For those of you who do not know me well, I suffer greatly from issues of anxiety, particularly of the social variety. Sure, I'm energetic and friendly, but it sometimes takes a lot of pep talking to get me to leave my room/house. Now, to be fair, while this played a significant role in me not exploring my new city, it was more so the result of having to read a mixture 50+ articles and books to prepare for classes this week.
Anyway, the point of divulging this personal information about myself, was to note that although I should have been reading, I actually spent a good majority of time laying in bed (over)thinking. I've had a lot of changes in the last year and a half, with a handful of them happening in a relatively short period of time. I'm realizing now, that the 'survival mode' I've been living in over the last while since my Mom died is fading away pretty quickly. I miss her. And, one of the hardest parts about getting on the plane to England was knowing she wasn't coming along with me. You see, had she still been alive, she'd have likely accompanied me to help me get settled. I felt robbed of this experience. Heck, I still feel robbed of all the experiences to come that she won't get to be a part of.
Perhaps the hardest part of moving this time is the fact that I know no one. My dorm is extremely closed off, and I'm significantly older than those I'm sharing my apartment with. While this is nothing new for me, the added element of cultural difference is also quite apparent. I literally have nothing in common with any of the people I am living with except for the fact that we are studying at the same university. The sense of feeling different was not something I felt during my time in Ghana. Maybe that is because when I was there, I spent the majority of the time with a group of ladies who I shared the common bond of 'being in Africa for the first time' with, in the same way that life in Wolfville was shared with other students experiencing the same 'stressed out, study-fest, trying to sort out life' crisis, mixed with a 'we're gonna save the world' determined mindset. But here, I'm the only one who seems to have an end goal. This isn't my first time away from home. I'm not trying to figure out who I am. I came to this school specifically because of the program's ability to help me achieve a future career that I am working to achieve. And, as a result, I feel alone.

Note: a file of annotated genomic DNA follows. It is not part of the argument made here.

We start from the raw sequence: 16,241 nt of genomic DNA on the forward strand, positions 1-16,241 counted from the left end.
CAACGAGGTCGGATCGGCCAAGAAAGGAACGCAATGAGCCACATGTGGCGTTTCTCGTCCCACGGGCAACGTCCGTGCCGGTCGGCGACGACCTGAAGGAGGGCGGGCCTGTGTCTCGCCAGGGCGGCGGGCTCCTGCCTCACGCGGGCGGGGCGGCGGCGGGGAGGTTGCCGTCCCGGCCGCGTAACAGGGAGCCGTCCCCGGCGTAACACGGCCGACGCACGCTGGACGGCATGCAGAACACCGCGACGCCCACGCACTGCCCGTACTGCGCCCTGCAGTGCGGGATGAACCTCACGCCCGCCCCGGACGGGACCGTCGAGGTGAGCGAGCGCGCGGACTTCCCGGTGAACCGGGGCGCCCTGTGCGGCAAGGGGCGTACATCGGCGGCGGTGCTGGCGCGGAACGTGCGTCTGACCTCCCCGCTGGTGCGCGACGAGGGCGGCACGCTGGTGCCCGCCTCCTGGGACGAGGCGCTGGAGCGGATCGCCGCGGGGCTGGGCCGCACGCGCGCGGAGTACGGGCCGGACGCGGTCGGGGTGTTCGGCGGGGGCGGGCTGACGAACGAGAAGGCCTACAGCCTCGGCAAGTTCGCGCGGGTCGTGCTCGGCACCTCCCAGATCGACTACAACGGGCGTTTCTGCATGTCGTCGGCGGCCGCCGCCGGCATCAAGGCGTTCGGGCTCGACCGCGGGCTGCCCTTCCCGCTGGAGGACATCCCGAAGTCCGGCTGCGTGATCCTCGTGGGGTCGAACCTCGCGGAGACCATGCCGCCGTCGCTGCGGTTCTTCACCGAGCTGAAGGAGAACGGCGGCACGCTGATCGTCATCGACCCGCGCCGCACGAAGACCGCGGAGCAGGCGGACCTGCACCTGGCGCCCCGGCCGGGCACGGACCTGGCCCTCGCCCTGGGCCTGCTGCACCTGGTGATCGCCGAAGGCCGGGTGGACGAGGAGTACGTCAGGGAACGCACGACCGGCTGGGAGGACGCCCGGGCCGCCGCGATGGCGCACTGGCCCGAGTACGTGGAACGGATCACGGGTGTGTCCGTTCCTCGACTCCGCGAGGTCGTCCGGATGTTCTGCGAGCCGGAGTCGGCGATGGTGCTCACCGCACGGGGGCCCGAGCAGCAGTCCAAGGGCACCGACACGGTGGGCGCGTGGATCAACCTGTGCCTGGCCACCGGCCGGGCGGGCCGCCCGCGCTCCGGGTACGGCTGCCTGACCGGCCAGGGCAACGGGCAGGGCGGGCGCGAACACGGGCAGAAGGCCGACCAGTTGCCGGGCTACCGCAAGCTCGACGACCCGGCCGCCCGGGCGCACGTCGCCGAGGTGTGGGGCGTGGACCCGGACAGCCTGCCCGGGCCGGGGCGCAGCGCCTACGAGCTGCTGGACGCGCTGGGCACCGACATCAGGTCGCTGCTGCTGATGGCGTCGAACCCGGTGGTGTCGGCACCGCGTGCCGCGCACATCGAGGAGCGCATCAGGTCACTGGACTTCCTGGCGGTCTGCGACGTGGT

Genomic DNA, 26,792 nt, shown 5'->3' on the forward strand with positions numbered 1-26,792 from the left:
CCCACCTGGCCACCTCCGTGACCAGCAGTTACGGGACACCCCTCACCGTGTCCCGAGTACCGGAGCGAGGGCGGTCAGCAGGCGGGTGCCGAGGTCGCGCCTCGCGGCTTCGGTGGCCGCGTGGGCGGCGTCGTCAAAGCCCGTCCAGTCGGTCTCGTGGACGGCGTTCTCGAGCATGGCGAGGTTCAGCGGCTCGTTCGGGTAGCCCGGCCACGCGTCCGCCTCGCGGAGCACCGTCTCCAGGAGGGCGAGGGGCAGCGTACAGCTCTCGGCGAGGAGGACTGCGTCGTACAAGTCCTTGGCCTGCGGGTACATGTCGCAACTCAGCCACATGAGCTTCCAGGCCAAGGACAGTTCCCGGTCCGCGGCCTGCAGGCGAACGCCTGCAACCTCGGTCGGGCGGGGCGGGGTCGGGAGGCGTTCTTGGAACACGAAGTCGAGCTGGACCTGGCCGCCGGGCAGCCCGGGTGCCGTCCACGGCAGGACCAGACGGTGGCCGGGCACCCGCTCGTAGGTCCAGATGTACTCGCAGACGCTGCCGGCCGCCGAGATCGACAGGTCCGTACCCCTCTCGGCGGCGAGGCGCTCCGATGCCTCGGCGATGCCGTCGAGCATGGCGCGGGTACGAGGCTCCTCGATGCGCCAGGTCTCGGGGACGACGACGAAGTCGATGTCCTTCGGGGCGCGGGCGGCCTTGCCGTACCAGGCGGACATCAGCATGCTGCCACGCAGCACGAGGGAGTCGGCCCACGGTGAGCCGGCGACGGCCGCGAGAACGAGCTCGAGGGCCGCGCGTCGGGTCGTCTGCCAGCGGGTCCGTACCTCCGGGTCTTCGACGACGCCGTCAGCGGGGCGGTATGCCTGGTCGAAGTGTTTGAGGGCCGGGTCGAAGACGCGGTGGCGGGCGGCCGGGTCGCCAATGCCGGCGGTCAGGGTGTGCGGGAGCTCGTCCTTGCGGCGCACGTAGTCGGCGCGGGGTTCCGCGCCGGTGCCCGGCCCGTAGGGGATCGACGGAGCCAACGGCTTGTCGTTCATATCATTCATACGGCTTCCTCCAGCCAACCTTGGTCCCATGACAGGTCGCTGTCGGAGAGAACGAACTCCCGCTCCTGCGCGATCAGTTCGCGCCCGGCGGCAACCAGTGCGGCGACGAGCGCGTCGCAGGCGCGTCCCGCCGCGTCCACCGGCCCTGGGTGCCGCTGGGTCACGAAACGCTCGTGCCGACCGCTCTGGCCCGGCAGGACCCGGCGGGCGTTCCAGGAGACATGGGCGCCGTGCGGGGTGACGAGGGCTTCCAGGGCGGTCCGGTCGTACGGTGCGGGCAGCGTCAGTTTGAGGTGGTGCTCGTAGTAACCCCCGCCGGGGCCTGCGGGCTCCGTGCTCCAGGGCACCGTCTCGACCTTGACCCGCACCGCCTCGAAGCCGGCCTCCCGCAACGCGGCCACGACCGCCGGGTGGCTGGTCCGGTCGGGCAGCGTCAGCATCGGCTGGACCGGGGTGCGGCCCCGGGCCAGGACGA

So, here it was Sunday morning just short of noon. I'm stretching after a workout, when I look up and notice the smoke detector in my room with the number 27 stuck to it. I don't know if they all have this, or if it's just mine, but in that moment I realized I'm not alone. The number 27 was the address of my Mom's house. Home. When I was in Ghana I found this blue tie-died t-shirt (which I am now the proud owner of), that had a hilarious phrase on the front. It wasn't until I had washed it and had it out on the line that I realized on the back, in very large print, the number 27. And here, in the middle of my slight breakdown from finally allowing myself to feel the past year and a bit, it appears once more. Home. I think that through the grieving process, we look for any sort of sign to allow us to connect to the person we are missing. I think that in many ways I have certainly subscribed to this - this being one of them. But, if it gets me through the day, than what's the harm. Maybe it's my Mom's way of letting me know she's with me. Maybe it's just a sticker with the number 27 on it.
Well, that was a big emotion dump. How's about something a little happier? If I zoom really far with my camera, I can see this from my bedroom window. I have no idea what or where this is. The rest of my view is surrounded by buildings, but this one little section makes me smile when I look out...
|Taken at approximately 7:30 am|
|Taken just after noon|
Thanks for listening,
the Orange Canadian.